Jobless Claims Lowest Since October 2000
July 7, 2008 - 7:21 PM
(CNSNews.com) - The Labor Department reported Thursday that the number of U.S. workers filing new claims for jobless benefits fell by 39,000 last week to 310,000.
The U.S. has created 1.3 million jobs thus far in 2004, the biggest six-month gain in employment since December 1999 to May 2000, but economists expect even greater employment gains in the next several months.
The U.S. lost an average of 5,000 jobs a month last year when the unemployment rate peaked at an 11-year high of 6.3 percent. The current unemployment rate stands at 5.6 percent.
But AFL-CIO President John Sweeney, a supporter of Democratic presidential candidate John Kerry, said the jobs market isn't as good as the Bush administration claims.
Sweeney noted that the manufacturing sector has lost 11,000 jobs in the past week and said that the jobs being created are "Wal-Mart type jobs that cannot build and sustain a strong economy and a healthy middle class."
"Americans need good jobs with health care benefits to support their families and wages that allow them to pay for basic necessities," said Sweeney, adding that the president's economic policies hurt "working America.""
Bush's economic policies "have left working America behind," Sweeney asserted. "He has rewarded corporations for sending good jobs overseas and given tax breaks to the rich at the expense of working people."
Dr. Martin A. Regalia, chief economist with the U.S. Chamber of Commerce, said the economic data released Thursday "confirms what we've known all along, that the economy is improving and creating new jobs."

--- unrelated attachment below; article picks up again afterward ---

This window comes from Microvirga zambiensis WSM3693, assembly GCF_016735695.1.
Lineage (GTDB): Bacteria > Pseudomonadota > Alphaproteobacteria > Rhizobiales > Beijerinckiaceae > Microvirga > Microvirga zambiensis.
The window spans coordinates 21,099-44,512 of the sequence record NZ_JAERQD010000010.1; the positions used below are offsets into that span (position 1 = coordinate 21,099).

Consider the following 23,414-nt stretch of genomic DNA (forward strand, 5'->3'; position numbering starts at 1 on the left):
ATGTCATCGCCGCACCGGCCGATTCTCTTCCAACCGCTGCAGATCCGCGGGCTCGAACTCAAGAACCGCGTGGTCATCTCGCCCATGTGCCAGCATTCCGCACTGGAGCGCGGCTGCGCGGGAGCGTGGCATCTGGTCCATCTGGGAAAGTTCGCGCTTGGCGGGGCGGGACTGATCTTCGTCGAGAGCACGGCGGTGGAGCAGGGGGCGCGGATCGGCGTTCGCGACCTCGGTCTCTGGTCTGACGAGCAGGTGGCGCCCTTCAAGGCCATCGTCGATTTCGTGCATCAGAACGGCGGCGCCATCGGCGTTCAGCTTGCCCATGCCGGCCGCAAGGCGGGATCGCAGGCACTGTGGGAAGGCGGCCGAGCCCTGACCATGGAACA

Regalia contradicted Sweeney's assessment and those of organizations like the Democratic National Committee and the United Automobile, Aerospace and Agricultural Implement Workers of America (UAW). The liberal groups insist that the improving economy is only creating low-quality, low-wage jobs and that manufacturing jobs have been decimated.
"The job growth has been in industries [in which], on average, 80 percent of the jobs that are being created [have] average income[s] ... greater than the median income," Regalia said...I don't understand where the AFL-CIO, the UAW, or anybody else is coming from."
Regalia also addressed Sweeney's point that thousands of manufacturing jobs continue to be lost.
"[T]here was a decline in manufacturing employment after three months of positive gains ... not totally unexpected. You often times see numbers go up and down within an overall expansion," Regalia said. "[Employment numbers] don't go up and up and up consistently," he said.
"What this tells you is that 112,000 (the number of new jobs created in June) was probably not a new trend being set. It was probably more of a blip around the existing trend, which is still for even more jobs to be created," Regalia added.
He added that groups talking down the positive data are the people who bank their political and economic future on bad news.
"Every survey I've seen from big business and small business suggests that they are in a hiring mood ... If you bank your political or economic future on an economy that is getting worse and worse and worse, then you're not happy right now," Regalia said.
Many employers are also reporting greater profits.
Rising profits help employers afford new workers in order to satisfy increasing consumer demand.
According to a quarterly survey conducted by the National Association for Business Economics, a greater percentage of U.S. companies saw wider profit margins in the quarter ending June 30.
The survey found that 41 percent of the companies that responded plan to increase hiring in the next six months. The survey also found in April that 34 percent of responding employers planned to increase hiring.
The Democratic National Committee and the U.S. Department of Labor did not return several phone calls requesting comment for this article. The United Automobile, Aerospace and Agricultural Implement Workers of America (UAW) declined to comment.
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